All that the D4 guys love about genuinely hazardous rock ’n’ roll was reinforced when the band crossed paths with the notoriously out-of-control Candy Snatchers on their last U.S. tour.

“Our show in Virginia was absolutely fucking insane. We played with the Candy Snatchers. They are a bad bunch of boys!” Christmas sounds noticeably excited. “The thing I like about them is a lot of people think they’re rock ’n’ roll and pretend to be wild — but the Candy Snatchers really are.”

The man is also somewhat grateful for the escalating popularity of underground rock. “I think there’s lots of really good bands at the moment,” he says. “It’s a really good time because of the focus that’s happening on this sort of rock ’n’ roll music. It’s allowed a lot of bands to travel and get out of where they are.”

His optimism continues with nary a trace of sarcasm: “What I like ’bout the new scene, is that it’s different from the record company-driven environment. It’s just the very sort of DIY backgrounds [that are] not competitive. It’s more about togetherness, sharing gear, and lack of egos in this kind of scene. No one, that I see anyway, is back-stabbing anyone, and everyone is enjoying it all together. If we can maintain that, it’ll be a real triumph.”

For a still-young band (all are in their 20s), they appear to have a good sense of rock ’n’ roll history. And they seem to understand what it takes to produce an exhilarating, entertaining show.

When asked what it was that got him going down the rock ’n’ roll alleyway, Christmas is somewhat vague. He says it was “all the obvious inspirations. Good music out of Detroit, New York City and the UK. Along with some really good local bands that inspired us to do things our own way, crazy wild shows. We knew people that had really good record collections when we were younger.”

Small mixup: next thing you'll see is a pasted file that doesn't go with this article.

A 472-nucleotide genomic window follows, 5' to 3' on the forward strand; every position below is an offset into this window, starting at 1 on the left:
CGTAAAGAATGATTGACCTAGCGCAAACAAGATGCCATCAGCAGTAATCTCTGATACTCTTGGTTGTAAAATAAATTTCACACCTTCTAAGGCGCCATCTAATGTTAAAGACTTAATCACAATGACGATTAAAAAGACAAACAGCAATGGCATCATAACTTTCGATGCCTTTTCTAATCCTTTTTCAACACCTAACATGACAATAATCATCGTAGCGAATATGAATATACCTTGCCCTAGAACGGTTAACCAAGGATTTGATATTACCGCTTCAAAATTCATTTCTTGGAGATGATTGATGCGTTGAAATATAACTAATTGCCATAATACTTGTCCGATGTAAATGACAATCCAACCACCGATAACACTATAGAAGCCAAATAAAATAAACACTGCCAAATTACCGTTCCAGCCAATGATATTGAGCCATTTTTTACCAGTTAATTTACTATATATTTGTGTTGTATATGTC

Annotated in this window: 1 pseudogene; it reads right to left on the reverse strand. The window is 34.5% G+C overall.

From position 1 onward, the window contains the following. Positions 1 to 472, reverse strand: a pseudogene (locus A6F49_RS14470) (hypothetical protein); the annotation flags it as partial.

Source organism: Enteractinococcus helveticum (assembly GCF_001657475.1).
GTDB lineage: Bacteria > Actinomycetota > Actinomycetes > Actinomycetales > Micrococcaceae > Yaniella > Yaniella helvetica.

The D4’s overall attitude about their brand of racket is as careless and unpretentious as several of the band’s songs suggest; “Rock ’n’ Roll Motherfucker,” “Party,” “Get Loose.” No profound implications found here, kids, just flat-out messy fun.

Even the meaning (or lack of one) behind the band’s moniker comes from a sleazy, no-frills place. Enter the whorehouse, where the term D4 took root.

“When Dion was living in the city, there was a brothel close by that was called Dirty Dicks,” explains Christmas. “It had a menu board kind of thing ranging from D1 to D4 … and D4 is going all the way. I think it was appropriate at the time.”

As per the band name, Christmas says he and the boys don’t want people to read into or intellectualize the band. It is, after all, only rock ’n’ roll. As the late Mick Ronson once sang, “Play don’t worry.”

“We’re not out to impress people,” says Christmas, “with tricky sophisticated musicianship and our insightful lyrics and our political comments on the Gulf War situation or something.

“We want to play exciting and unpredictable shows for ourselves and the audience,” he continues. “That’s basically what we’re about; a high-energy rock ’n’ roll band. We like to think of the show as being everyone’s party and encourage everyone to be as crazy as they want to be. We like shows that don’t have a difference between the stage and audience. It’s about forgetting about that shit for 45 minutes and getting as loose as you want.”


The D4 will perform Thursday, Jan. 30 at the Magic Stick (4120 Woodward, Detroit) with the Sights and the Forty-Fives. For information, call 313-833-9700.

Ricky Phillips thrashes and smashes for Metro Times. E-mail him at [email protected]